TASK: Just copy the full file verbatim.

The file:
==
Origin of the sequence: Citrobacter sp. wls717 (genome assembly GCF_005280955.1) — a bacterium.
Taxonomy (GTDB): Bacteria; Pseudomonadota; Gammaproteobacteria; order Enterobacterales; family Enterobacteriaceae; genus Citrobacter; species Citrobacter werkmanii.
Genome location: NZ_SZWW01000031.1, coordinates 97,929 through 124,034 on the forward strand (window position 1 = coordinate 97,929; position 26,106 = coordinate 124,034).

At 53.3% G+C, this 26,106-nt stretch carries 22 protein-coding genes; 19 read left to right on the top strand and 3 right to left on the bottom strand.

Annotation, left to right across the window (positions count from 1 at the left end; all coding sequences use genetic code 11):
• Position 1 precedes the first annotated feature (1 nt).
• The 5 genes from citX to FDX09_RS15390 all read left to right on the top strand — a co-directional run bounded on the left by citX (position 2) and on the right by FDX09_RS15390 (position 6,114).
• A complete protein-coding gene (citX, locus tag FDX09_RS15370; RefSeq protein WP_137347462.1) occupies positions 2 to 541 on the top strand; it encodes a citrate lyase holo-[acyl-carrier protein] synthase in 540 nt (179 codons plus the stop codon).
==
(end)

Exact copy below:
Origin of the sequence: Citrobacter sp. wls717 (genome assembly GCF_005280955.1) — a bacterium.
Taxonomy (GTDB): Bacteria; Pseudomonadota; Gammaproteobacteria; order Enterobacterales; family Enterobacteriaceae; genus Citrobacter; species Citrobacter werkmanii.
Genome location: NZ_SZWW01000031.1, coordinates 97,929 through 124,034 on the forward strand (window position 1 = coordinate 97,929; position 26,106 = coordinate 124,034).

At 53.3% G+C, this 26,106-nt stretch carries 22 protein-coding genes; 19 read left to right on the top strand and 3 right to left on the bottom strand.

Annotation, left to right across the window (positions count from 1 at the left end; all coding sequences use genetic code 11):
• Position 1 precedes the first annotated feature (1 nt).
• The 5 genes from citX to FDX09_RS15390 all read left to right on the top strand — a co-directional run bounded on the left by citX (position 2) and on the right by FDX09_RS15390 (position 6,114).
• A complete protein-coding gene (citX, locus tag FDX09_RS15370; RefSeq protein WP_137347462.1) occupies positions 2 to 541 on the top strand; it encodes a citrate lyase holo-[acyl-carrier protein] synthase in 540 nt (179 codons plus the stop codon).